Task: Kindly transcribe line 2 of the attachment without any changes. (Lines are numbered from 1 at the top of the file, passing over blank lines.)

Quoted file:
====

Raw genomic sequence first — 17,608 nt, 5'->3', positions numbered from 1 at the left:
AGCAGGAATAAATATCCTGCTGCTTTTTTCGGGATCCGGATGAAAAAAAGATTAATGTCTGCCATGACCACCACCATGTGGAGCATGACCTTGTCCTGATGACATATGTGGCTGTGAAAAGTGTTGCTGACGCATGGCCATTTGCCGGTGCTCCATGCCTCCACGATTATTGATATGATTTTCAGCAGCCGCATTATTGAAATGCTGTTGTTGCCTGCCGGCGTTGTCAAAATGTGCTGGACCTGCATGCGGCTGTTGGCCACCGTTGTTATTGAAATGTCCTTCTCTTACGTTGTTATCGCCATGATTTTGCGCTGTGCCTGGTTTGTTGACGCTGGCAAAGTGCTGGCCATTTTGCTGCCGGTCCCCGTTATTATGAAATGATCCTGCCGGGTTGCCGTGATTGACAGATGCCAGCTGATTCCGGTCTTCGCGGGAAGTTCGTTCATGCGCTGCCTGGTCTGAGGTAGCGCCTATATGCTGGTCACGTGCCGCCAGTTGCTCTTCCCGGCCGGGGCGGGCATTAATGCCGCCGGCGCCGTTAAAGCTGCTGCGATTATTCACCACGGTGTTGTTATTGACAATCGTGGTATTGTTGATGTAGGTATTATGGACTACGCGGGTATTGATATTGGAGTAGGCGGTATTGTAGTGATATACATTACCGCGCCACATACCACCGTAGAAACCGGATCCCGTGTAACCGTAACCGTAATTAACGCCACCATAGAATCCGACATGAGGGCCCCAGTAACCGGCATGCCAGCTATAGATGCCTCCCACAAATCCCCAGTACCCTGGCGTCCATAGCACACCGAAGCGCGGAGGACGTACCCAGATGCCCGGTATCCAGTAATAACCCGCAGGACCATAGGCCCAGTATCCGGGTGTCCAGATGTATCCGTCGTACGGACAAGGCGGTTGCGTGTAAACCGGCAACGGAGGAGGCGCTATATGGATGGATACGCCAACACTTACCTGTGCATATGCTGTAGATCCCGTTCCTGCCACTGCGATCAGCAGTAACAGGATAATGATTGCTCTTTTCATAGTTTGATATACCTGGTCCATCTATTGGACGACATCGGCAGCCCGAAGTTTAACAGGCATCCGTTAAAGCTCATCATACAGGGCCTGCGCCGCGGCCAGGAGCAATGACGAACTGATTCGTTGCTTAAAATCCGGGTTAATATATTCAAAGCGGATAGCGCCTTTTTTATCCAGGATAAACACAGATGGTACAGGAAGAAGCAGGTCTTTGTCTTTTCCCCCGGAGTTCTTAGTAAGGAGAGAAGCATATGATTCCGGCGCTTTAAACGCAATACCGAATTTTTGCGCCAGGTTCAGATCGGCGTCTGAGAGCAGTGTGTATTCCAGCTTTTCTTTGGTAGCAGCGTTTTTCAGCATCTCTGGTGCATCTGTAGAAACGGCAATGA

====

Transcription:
AGCAGGAATAAATATCCTGCTGCTTTTTTCGGGATCCGGATGAAAAAAAGATTAATGTCTGCCATGACCACCACCATGTGGAGCATGACCTTGTCCTGATGACATATGTGGCTGTGAAAAGTGTTGCTGACGCATGGCCATTTGCCGGTGCTCCATGCCTCCACGATTATTGATATGATTTTCAGCAGCCGCATTATTGAAATGCTGTTGTTGCCTGCCGGCGTTGTCAAAATGTGCTGGACCTGCATGCGGCTGTTGGCCACCGTTGTTATTGAAATGTCCTTCTCTTACGTTGTTATCGCCATGATTTTGCGCTGTGCCTGGTTTGTTGACGCTGGCAAAGTGCTGGCCATTTTGCTGCCGGTCCCCGTTATTATGAAATGATCCTGCCGGGTTGCCGTGATTGACAGATGCCAGCTGATTCCGGTCTTCGCGGGAAGTTCGTTCATGCGCTGCCTGGTCTGAGGTAGCGCCTATATGCTGGTCACGTGCCGCCAGTTGCTCTTCCCGGCCGGGGCGGGCATTAATGCCGCCGGCGCCGTTAAAGCTGCTGCGATTATTCACCACGGTGTTGTTATTGACAATCGTGGTATTGTTGATGTAGGTATTATGGACTACGCGGGTATTGATATTGGAGTAGGCGGTATTGTAGTGATATACATTACCGCGCCACATACCACCGTAGAAACCGGATCCCGTGTAACCGTAACCGTAATTAACGCCACCATAGAATCCGACATGAGGGCCCCAGTAACCGGCATGCCAGCTATAGATGCCTCCCACAAATCCCCAGTACCCTGGCGTCCATAGCACACCGAAGCGCGGAGGACGTACCCAGATGCCCGGTATCCAGTAATAACCCGCAGGACCATAGGCCCAGTATCCGGGTGTCCAGATGTATCCGTCGTACGGACAAGGCGGTTGCGTGTAAACCGGCAACGGAGGAGGCGCTATATGGATGGATACGCCAACACTTACCTGTGCATATGCTGTAGATCCCGTTCCTGCCACTGCGATCAGCAGTAACAGGATAATGATTGCTCTTTTCATAGTTTGATATACCTGGTCCATCTATTGGACGACATCGGCAGCCCGAAGTTTAACAGGCATCCGTTAAAGCTCATCATACAGGGCCTGCGCCGCGGCCAGGAGCAATGACGAACTGATTCGTTGCTTAAAATCCGGGTTAATATATTCAAAGCGGATAGCGCCTTTTTTATCCAGGATAAACACAGATGGTACAGGAAGAAGCAGGTCTTTGTCTTTTCCCCCGGAGTTCTTAGTAAGGAGAGAAGCATATGATTCCGGCGCTTTAAACGCAATACCGAATTTTTGCGCCAGGTTCAGATCGGCGTCTGAGAGCAGTGTGTATTCCAGCTTTTCTTTGGTAGCAGCGTTTTTCAGCATCTCTGGTGCATCTGTAGAAACGGCAATGA